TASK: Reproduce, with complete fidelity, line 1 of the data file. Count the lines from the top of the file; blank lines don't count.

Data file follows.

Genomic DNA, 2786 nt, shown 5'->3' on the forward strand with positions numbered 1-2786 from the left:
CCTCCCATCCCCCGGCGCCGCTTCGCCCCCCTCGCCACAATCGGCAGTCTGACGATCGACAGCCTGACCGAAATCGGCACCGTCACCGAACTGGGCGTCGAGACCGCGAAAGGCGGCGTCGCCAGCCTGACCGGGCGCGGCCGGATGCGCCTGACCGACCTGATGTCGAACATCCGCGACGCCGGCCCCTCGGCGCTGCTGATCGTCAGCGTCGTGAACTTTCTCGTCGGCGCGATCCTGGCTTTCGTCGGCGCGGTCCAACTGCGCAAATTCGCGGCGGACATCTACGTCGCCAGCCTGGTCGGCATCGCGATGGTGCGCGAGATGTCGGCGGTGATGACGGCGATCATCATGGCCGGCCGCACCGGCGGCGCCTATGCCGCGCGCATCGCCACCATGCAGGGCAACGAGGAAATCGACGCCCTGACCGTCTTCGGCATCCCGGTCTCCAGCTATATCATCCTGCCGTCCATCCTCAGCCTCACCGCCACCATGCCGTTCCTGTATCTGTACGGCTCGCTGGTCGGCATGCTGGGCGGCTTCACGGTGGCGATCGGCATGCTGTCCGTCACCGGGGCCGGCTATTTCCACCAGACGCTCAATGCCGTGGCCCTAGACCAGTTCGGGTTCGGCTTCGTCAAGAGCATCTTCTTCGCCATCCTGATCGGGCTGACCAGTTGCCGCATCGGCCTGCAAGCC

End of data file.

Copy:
Genomic DNA, 2786 nt, shown 5'->3' on the forward strand with positions numbered 1-2786 from the left: